By Kate Munsch
FERGUSON, Mo. (Reuters) - The shooting of two police officers during a protest rally in Ferguson, Missouri, sparked an intense manhunt for suspects on Thursday and ratcheted up tensions in a city at the center of a national debate over race and policing.
U.S. President Barack Obama and Attorney General Eric Holder condemned the attack on the officers, who were treated at a local hospital and released. Hours after the shooting, police said they were questioning an undisclosed number of people following a raid on a home in the St. Louis suburb.
"What happened last night was a pure ambush," Holder said at a press conference. "This was not someone who was trying to bring healing to Ferguson, this was a damn punk."
With organizers vowing more protests on Thursday night, St. Louis County police and the state's Highway Patrol will take over security from the local force at any demonstrations.
Security was similarly stepped up after rioting erupted in November, when a grand jury brought no charges against a white officer who shot a black teenager to death, an incident that touched off a national wave of demonstrations.
Since 18-year-old Michael Brown's killing in August, protesters have rallied regularly in Ferguson, where tensions between African-Americans and a mostly white police force have smoldered for years.
Thursday's shooting left a 41-year-old St. Louis County Police officer with a shoulder wound and a 32-year-old officer from nearby Webster Groves Police Department with a bullet lodged near his ear, St. Louis County Police Chief Jon Belmar said.
The incident unfolded while protesters were gathered at Ferguson police headquarters to demand more changes in the wake of the resignation of its long-criticized police chief, Tom Jackson, who quit a week after the release of a scathing U.S. Justice Department report that found his force was rife with racial bias.
In one video taken at the chaotic scene, a witness can be heard commenting, "Acknowledgement nine months ago would have kept that from happening."
Investigators wasted no time in bringing people in for questioning. A law enforcement team in tactical gear surrounded and swarmed a home near the scene of the shooting, and television images showed officers breaking through the roof with heavy tools.
Shawn McGuire, a St. Louis County police spokesman, would not confirm media reports that two men and a woman were led away in handcuffs but he said people were taken in for questioning. There were no arrests so far, he said.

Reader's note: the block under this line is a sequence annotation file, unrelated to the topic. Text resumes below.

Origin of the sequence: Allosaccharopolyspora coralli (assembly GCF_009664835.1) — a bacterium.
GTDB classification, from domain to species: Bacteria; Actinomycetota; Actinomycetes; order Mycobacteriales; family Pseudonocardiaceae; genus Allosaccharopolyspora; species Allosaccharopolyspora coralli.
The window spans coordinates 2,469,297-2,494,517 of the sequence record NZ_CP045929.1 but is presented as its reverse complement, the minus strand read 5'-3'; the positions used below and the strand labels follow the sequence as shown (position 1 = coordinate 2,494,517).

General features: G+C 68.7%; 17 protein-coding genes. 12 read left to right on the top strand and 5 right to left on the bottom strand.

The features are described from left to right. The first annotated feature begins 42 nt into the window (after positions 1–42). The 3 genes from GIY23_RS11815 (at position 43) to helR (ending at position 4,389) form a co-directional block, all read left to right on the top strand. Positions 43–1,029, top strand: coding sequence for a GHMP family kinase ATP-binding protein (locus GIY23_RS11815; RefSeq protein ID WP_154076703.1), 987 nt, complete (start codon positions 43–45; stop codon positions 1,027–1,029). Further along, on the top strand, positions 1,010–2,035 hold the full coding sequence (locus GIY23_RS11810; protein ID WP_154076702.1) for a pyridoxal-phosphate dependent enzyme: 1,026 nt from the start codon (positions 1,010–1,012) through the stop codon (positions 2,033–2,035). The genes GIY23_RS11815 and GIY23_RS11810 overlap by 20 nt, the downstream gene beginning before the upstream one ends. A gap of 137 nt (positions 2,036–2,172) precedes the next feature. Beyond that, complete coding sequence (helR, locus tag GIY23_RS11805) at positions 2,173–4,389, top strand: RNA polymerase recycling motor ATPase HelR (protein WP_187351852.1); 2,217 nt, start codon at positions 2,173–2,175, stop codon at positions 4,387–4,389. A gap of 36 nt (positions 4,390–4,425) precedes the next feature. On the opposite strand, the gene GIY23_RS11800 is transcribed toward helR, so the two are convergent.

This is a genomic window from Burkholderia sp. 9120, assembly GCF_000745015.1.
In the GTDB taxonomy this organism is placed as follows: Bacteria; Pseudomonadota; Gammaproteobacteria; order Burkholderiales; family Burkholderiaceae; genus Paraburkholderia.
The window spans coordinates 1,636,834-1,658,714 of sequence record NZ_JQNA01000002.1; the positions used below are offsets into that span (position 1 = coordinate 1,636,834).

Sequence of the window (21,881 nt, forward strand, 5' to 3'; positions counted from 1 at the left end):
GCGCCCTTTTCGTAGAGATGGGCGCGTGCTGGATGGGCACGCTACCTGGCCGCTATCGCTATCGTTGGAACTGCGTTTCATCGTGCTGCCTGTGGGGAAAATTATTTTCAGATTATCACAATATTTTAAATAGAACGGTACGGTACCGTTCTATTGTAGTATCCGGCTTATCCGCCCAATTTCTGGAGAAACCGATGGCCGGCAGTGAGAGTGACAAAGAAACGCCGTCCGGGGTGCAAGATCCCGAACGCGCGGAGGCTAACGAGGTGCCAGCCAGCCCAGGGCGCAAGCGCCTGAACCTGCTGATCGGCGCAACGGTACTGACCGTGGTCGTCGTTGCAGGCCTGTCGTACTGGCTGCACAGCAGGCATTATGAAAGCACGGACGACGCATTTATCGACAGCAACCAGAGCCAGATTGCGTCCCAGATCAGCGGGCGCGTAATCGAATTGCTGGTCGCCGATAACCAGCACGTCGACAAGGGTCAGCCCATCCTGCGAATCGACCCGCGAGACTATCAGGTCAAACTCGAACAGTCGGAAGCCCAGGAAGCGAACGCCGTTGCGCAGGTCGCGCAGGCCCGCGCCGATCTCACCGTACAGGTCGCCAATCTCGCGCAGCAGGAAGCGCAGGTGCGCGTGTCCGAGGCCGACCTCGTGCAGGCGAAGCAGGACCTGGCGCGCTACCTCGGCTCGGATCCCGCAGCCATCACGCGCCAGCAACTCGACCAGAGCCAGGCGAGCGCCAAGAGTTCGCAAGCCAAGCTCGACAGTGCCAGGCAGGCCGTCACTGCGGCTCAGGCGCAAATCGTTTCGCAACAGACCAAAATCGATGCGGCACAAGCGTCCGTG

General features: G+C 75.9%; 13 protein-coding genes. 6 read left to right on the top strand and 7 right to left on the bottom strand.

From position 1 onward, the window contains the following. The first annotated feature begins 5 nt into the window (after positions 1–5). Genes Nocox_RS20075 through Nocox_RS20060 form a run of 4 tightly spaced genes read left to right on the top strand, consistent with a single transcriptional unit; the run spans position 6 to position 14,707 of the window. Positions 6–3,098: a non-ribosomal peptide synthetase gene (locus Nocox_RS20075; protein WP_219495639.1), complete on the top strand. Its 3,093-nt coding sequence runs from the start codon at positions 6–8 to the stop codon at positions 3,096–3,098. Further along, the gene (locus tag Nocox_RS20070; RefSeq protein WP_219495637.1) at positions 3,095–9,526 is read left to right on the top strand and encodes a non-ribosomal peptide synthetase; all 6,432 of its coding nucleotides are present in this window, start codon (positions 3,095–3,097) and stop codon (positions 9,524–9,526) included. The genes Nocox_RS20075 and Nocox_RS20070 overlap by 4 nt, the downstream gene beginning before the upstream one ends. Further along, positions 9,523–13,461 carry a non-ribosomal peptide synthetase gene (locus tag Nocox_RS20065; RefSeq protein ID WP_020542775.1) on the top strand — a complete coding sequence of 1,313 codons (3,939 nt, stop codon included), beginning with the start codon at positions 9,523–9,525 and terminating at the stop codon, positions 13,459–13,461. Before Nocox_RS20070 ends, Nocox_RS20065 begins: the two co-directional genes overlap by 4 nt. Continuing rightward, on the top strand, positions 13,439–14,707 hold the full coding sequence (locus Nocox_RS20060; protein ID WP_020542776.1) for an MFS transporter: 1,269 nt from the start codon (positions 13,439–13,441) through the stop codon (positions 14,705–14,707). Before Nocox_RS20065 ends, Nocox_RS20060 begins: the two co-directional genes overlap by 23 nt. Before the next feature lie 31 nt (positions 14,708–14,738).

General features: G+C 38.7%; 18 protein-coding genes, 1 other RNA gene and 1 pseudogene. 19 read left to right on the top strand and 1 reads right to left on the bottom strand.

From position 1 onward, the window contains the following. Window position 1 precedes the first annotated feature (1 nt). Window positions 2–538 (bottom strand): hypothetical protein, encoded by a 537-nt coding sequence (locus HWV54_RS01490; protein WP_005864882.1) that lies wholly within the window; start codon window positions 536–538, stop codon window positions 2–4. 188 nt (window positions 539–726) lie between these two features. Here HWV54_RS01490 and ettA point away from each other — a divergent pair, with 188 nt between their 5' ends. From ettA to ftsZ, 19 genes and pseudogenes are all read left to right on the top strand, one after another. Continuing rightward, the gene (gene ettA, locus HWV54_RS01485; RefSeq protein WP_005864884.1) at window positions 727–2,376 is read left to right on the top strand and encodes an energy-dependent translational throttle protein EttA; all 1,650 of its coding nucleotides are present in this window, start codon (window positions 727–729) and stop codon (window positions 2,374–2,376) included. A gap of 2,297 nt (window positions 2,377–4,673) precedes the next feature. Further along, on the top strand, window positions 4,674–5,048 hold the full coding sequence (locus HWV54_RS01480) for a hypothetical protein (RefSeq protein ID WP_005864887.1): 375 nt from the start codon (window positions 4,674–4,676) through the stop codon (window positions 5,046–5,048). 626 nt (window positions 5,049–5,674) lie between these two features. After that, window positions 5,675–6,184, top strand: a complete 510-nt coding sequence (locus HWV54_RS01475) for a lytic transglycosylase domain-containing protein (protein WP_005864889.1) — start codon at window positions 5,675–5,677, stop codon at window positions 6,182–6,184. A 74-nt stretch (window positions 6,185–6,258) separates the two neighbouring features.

Belmar said authorities had possible leads, and said the shooter used a handgun and shell casings had been recovered. Two Missouri congressman offered a $3,000 reward for information leading to an arrest.
The shooting came less than three months after a man ambushed two New York City patrolmen, seeking to avenge the killings of Brown and an unarmed black man in New York.
The White House sent a Tweet that read: "Violence against police is unacceptable," a message echoed by Brown's family. "We reject any kind of violence directed toward members of law enforcement," they said in a statement.
Police and protesters appeared to disagree about where the shots originated. Belmar, who said police did not return fire, asserted the gunfire came from the middle of the crowd.
"I don't know who did the shooting, ... but somehow they were embedded in that group of folks," Belmar said.
Protesters at the scene insisted the shots came from further away.
"The shooter was not with the protesters. The shooter was atop the hill," activist DeRay McKesson said on Twitter.
Jackson, the police chief, was the latest in a string of Ferguson officials who have quit after the Justice Department report, which found the city used police as a collection agency, issuing traffic citations to black residents to boost its coffers. Activists want the city mayor, James Knowles, to step down as well.
Organizers from several St. Louis-area religious, legal and community groups, condemned the shooting but said they would press ahead with street protests.
"We deplore all forms of violence," said Rev Osagyefo Sekou, who was in the crowd when shots rang out. "But we also deplore the findings of the Department of Justice report and the suffering and the misery that this community has endured."
The shooting reignited a long-running debate over race and policing that has sporadically flared on social media since Brown's killing. Among the popular Twitter hashtags was #bluelivesmatter, a play to the #blacklivesmatter slogan popularized by Ferguson protesters.
"A police officer can get away with killing someone on video. Black ppl are often blamed for crimes they didn't commit. But #BlueLivesMatter," read a Tweet from Keziyah Lewis.
(Additional reporting by David Bailey in Minneapolis, Fiona Ortiz in Chicago and Carey Gillam in Kansas City; Writing by Frank McGurty; Editing by Bernadette Baum and James Dalgleish)